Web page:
‘We have to fight our way out of these last two losses’ – Faf du Plessis

South Africa

South Africa have suffered heavy defeats in the Visakhapatnam and Pune Tests and have come to Ranchi with the three-match series already lost. As much as dead rubbers are no longer a thing in the World Test Championship, with 40 points up for grabs for the winner of the third Test, it can’t be easy for a team in South Africa’s position to try to play with the expected level of intensity, and to continue to enjoy their cricket.

This is where perspective comes in. Faf du Plessis, who has been on two losing tours of India, hopes his players can see their current situation with a bit of context, and continue to put in the work they always do with the knowledge that ups and downs are part of the sport.

Teams come to India and lose far more than they win, and du Plessis pointed to the 2015-16 South Africa side that came here with a squad full of experience, and a record of 15 successive unbeaten series away from home over nine years, and still lost 3-0.

“It is tough. It is tough when you’re losing,” he said. “For us, we’re very, very competitive people, so it does take a dent out of your confidence, but international sport is supposed to be hard, and the guys who’ve stayed at the top for a long time will tell you that it comes with ups and it comes with downs, personally and from a team point of view.

“So it’s important for us to understand that we have to fight our way out of these last two losses. We can’t expect things just to happen. They won’t happen, because India is a very powerful team at the moment. As I said, their record at home is amazing. So is ours – I mean our record at home is just as good. So for us, it’s just about trying to keep doing the things well, keep practising hard, keep doing the processes as well as you can, and then hopefully it’s just a matter of time and you start winning again.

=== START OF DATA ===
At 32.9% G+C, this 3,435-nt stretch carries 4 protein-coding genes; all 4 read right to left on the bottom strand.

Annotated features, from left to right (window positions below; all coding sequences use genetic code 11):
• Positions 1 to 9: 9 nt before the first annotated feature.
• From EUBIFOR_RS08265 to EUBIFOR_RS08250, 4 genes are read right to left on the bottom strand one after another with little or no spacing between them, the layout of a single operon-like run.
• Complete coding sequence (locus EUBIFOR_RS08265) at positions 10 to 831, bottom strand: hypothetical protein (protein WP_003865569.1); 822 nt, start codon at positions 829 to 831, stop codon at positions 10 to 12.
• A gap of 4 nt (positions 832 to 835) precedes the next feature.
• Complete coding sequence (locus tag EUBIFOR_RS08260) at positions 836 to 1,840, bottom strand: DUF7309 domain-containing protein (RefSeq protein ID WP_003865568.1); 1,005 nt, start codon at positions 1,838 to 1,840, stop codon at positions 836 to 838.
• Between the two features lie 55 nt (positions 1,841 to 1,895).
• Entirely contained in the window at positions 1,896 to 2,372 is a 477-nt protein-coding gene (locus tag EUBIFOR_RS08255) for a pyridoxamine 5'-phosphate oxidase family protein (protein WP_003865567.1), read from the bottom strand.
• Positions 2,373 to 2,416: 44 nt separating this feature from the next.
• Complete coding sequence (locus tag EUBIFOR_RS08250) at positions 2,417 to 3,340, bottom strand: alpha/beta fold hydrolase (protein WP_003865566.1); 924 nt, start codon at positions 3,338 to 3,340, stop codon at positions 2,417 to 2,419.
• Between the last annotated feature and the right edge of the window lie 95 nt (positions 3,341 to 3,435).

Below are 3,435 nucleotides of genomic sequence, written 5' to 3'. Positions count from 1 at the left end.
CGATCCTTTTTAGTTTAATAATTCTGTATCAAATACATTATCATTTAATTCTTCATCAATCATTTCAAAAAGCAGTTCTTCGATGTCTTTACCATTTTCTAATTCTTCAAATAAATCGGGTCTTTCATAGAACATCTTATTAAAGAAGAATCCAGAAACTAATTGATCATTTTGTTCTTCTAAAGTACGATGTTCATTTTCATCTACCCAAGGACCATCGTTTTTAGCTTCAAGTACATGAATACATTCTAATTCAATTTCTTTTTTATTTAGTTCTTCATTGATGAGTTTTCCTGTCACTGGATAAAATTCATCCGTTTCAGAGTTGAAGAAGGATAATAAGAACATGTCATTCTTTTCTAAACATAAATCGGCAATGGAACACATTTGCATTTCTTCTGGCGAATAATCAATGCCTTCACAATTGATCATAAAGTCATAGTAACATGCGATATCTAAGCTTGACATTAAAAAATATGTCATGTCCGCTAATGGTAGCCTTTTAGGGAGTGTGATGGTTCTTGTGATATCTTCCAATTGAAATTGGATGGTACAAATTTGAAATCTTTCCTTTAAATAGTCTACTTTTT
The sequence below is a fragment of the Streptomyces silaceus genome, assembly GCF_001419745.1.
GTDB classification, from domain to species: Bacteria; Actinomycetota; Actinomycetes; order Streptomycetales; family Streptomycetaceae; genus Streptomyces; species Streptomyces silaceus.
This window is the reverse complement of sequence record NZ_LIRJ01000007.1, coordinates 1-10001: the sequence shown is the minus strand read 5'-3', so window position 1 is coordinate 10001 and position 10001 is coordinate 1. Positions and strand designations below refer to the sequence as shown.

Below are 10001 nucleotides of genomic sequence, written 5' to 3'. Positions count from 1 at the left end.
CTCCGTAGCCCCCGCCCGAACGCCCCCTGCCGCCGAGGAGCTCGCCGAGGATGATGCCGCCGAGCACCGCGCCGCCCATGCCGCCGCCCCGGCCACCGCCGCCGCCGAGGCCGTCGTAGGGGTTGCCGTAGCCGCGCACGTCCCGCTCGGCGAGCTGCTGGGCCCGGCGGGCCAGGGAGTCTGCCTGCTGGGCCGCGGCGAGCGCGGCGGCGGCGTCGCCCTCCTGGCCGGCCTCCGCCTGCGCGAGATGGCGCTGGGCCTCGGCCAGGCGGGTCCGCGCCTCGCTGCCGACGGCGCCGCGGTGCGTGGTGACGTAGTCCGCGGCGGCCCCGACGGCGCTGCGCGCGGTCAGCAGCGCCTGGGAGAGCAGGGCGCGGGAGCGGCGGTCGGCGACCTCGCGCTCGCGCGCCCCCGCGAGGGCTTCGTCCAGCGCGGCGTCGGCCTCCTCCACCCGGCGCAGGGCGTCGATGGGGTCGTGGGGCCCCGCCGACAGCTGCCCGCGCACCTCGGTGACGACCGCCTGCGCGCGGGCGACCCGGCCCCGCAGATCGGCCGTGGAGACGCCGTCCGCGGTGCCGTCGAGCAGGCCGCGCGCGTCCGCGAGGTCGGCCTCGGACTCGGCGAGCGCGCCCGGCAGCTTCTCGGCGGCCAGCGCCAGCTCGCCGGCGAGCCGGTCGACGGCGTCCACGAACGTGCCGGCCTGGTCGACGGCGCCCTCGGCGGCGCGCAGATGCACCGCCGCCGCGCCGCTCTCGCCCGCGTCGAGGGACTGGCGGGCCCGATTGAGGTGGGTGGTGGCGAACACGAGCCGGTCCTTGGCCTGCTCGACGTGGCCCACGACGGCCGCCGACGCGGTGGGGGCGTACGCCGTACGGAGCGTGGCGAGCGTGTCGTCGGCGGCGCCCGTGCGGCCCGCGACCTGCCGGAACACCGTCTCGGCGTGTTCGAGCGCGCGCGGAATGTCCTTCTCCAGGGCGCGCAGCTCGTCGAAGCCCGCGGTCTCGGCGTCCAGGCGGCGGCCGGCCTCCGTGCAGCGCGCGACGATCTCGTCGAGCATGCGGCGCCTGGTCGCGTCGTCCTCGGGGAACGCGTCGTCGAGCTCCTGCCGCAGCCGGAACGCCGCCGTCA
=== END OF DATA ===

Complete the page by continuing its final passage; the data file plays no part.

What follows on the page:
“We came here last time with a very strong team as well, very experienced international team that did very well overseas, the best record abroad, and we still found it challenging. There’s an obvious reason that people who come to India find it tough to beat them at home. So it’s not all doom and gloom for me in that aspect. It’s about trying to improve as players. There’re a lot of young guys in the team, and they need to make sure that whatever they get out of this experience, when they come back in three or four years’ time, they’re better and stronger for it.”

On Thursday, two days out from the start of the Test match, South Africa’s batsmen roughed up the practice pitches with their spikes before facing the spinners. Du Plessis said it was about being ready for sharp turn as and when it did arrive, and predicted that the Ranchi pitch might offer more help to the spinners than the ones in Visakhapatnam and Pune did.

“Yeah, for me it’s about over-preparing,” du Plessis said. “I want to try and make it as tough as possible in the nets, so that when I come to the middle, and if it does spin, then at least I’ve tried and prepared for it as best as possible. For me, it’s just about trying to put myself in a position where I feel like I’m prepared.